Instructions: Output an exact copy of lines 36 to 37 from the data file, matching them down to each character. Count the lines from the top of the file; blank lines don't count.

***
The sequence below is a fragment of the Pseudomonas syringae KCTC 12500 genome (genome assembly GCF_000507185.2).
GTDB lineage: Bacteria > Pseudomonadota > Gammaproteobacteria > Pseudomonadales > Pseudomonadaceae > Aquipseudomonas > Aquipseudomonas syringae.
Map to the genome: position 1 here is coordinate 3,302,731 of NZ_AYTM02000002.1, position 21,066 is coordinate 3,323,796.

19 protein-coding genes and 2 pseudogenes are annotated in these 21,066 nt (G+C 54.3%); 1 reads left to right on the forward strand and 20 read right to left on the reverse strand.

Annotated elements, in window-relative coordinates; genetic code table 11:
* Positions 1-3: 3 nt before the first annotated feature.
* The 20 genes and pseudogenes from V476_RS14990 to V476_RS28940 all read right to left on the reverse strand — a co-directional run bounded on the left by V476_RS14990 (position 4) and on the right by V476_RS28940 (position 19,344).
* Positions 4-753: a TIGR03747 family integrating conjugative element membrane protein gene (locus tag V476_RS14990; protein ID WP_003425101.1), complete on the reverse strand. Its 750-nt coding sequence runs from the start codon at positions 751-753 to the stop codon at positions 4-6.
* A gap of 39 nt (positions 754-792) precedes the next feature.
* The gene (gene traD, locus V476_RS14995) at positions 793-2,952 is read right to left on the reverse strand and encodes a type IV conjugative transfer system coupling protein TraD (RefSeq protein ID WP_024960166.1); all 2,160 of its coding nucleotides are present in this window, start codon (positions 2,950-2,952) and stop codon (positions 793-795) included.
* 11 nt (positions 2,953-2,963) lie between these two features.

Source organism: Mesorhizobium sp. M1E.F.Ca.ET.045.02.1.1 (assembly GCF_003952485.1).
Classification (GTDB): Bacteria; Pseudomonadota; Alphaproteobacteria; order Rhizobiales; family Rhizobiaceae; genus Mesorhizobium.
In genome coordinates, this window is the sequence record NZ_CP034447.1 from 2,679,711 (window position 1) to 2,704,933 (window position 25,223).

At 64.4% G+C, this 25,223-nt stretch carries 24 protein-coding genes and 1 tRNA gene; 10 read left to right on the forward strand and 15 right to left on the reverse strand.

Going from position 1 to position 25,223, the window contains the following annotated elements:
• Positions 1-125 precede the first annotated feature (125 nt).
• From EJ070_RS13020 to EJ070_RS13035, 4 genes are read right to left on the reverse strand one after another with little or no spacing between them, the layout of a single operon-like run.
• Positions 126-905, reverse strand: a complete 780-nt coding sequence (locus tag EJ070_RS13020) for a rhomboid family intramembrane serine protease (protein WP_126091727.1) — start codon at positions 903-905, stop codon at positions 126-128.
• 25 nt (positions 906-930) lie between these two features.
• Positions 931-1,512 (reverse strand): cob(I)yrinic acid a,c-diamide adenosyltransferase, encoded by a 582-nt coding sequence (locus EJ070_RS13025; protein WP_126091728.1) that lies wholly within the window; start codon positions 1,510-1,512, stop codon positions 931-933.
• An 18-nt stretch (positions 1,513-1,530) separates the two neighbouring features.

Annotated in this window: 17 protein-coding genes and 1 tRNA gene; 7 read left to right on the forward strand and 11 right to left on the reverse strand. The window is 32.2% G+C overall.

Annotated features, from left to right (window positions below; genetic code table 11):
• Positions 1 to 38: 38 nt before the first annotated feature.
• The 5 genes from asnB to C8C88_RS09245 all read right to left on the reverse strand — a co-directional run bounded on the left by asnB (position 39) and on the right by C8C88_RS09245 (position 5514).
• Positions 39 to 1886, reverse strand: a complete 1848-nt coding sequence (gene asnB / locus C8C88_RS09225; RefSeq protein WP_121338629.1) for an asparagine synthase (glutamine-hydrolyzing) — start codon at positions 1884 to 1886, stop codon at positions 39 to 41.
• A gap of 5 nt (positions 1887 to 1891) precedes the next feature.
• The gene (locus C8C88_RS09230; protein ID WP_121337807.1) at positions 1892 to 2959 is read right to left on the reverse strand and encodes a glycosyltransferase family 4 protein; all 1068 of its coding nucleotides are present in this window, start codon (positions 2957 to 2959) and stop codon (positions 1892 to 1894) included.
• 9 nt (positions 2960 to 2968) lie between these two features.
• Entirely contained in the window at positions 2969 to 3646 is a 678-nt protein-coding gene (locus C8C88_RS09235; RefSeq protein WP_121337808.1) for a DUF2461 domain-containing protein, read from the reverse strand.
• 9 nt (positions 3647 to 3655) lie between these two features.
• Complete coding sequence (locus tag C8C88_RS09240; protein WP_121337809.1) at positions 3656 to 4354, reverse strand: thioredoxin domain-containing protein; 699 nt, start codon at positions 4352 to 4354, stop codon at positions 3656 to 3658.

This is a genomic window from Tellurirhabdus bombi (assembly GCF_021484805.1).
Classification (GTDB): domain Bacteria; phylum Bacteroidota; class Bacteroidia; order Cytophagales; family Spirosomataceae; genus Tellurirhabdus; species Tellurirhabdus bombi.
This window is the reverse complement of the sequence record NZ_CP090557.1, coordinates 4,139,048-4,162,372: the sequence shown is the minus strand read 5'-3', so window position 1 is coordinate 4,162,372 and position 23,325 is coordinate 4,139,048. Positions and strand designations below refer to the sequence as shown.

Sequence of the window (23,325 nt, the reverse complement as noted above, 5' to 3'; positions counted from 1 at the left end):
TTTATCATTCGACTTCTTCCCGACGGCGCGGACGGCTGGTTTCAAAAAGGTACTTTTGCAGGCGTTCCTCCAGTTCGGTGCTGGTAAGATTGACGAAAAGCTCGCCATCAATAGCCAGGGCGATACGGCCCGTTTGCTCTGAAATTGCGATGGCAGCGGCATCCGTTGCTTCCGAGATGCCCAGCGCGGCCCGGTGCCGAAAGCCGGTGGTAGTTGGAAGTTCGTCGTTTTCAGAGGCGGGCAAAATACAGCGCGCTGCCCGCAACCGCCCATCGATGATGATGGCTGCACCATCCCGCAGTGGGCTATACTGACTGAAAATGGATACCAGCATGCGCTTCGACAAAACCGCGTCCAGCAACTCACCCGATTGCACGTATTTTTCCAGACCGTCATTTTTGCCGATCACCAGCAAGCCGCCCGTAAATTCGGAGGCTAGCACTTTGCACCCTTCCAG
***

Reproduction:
This window is the reverse complement of the sequence record NZ_CP090557.1, coordinates 4,139,048-4,162,372: the sequence shown is the minus strand read 5'-3', so window position 1 is coordinate 4,162,372 and position 23,325 is coordinate 4,139,048. Positions and strand designations below refer to the sequence as shown.

Sequence of the window (23,325 nt, the reverse complement as noted above, 5' to 3'; positions counted from 1 at the left end):